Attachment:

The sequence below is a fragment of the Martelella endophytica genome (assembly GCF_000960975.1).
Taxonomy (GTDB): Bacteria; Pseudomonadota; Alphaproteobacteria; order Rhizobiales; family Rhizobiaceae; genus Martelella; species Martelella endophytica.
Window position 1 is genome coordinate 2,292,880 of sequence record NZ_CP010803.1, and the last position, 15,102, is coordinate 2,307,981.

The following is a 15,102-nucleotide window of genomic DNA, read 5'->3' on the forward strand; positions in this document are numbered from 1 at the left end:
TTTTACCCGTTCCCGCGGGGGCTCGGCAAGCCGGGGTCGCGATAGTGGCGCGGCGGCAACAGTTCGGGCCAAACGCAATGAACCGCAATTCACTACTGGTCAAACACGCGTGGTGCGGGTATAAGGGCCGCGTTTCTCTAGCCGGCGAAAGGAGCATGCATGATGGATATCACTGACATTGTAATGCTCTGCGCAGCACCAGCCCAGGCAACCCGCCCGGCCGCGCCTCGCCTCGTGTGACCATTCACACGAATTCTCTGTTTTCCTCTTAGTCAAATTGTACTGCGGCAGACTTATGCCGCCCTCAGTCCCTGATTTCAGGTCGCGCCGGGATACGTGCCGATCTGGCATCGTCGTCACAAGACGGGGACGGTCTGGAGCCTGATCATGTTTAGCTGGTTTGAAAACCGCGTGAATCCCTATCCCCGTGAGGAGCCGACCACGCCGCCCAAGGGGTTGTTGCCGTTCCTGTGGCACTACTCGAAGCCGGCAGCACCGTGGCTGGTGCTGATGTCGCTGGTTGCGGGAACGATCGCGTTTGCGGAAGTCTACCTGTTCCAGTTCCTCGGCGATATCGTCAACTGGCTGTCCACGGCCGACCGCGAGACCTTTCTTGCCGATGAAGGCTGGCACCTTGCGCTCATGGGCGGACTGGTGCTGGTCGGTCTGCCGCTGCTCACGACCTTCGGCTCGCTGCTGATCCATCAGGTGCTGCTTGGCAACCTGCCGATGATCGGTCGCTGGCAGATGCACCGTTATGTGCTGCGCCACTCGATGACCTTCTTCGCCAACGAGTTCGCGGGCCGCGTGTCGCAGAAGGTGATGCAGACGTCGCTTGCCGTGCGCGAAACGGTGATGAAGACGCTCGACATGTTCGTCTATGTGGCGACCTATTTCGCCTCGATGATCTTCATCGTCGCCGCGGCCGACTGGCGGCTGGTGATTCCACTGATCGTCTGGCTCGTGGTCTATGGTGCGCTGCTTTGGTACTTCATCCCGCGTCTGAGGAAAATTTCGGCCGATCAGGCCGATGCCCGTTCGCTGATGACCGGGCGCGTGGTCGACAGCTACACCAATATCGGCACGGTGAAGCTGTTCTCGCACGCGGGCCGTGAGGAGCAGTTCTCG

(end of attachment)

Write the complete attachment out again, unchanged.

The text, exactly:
The sequence below is a fragment of the Martelella endophytica genome (assembly GCF_000960975.1).
Taxonomy (GTDB): Bacteria; Pseudomonadota; Alphaproteobacteria; order Rhizobiales; family Rhizobiaceae; genus Martelella; species Martelella endophytica.
Window position 1 is genome coordinate 2,292,880 of sequence record NZ_CP010803.1, and the last position, 15,102, is coordinate 2,307,981.

The following is a 15,102-nucleotide window of genomic DNA, read 5'->3' on the forward strand; positions in this document are numbered from 1 at the left end:
TTTTACCCGTTCCCGCGGGGGCTCGGCAAGCCGGGGTCGCGATAGTGGCGCGGCGGCAACAGTTCGGGCCAAACGCAATGAACCGCAATTCACTACTGGTCAAACACGCGTGGTGCGGGTATAAGGGCCGCGTTTCTCTAGCCGGCGAAAGGAGCATGCATGATGGATATCACTGACATTGTAATGCTCTGCGCAGCACCAGCCCAGGCAACCCGCCCGGCCGCGCCTCGCCTCGTGTGACCATTCACACGAATTCTCTGTTTTCCTCTTAGTCAAATTGTACTGCGGCAGACTTATGCCGCCCTCAGTCCCTGATTTCAGGTCGCGCCGGGATACGTGCCGATCTGGCATCGTCGTCACAAGACGGGGACGGTCTGGAGCCTGATCATGTTTAGCTGGTTTGAAAACCGCGTGAATCCCTATCCCCGTGAGGAGCCGACCACGCCGCCCAAGGGGTTGTTGCCGTTCCTGTGGCACTACTCGAAGCCGGCAGCACCGTGGCTGGTGCTGATGTCGCTGGTTGCGGGAACGATCGCGTTTGCGGAAGTCTACCTGTTCCAGTTCCTCGGCGATATCGTCAACTGGCTGTCCACGGCCGACCGCGAGACCTTTCTTGCCGATGAAGGCTGGCACCTTGCGCTCATGGGCGGACTGGTGCTGGTCGGTCTGCCGCTGCTCACGACCTTCGGCTCGCTGCTGATCCATCAGGTGCTGCTTGGCAACCTGCCGATGATCGGTCGCTGGCAGATGCACCGTTATGTGCTGCGCCACTCGATGACCTTCTTCGCCAACGAGTTCGCGGGCCGCGTGTCGCAGAAGGTGATGCAGACGTCGCTTGCCGTGCGCGAAACGGTGATGAAGACGCTCGACATGTTCGTCTATGTGGCGACCTATTTCGCCTCGATGATCTTCATCGTCGCCGCGGCCGACTGGCGGCTGGTGATTCCACTGATCGTCTGGCTCGTGGTCTATGGTGCGCTGCTTTGGTACTTCATCCCGCGTCTGAGGAAAATTTCGGCCGATCAGGCCGATGCCCGTTCGCTGATGACCGGGCGCGTGGTCGACAGCTACACCAATATCGGCACGGTGAAGCTGTTCTCGCACGCGGGCCGTGAGGAGCAGTTCTCG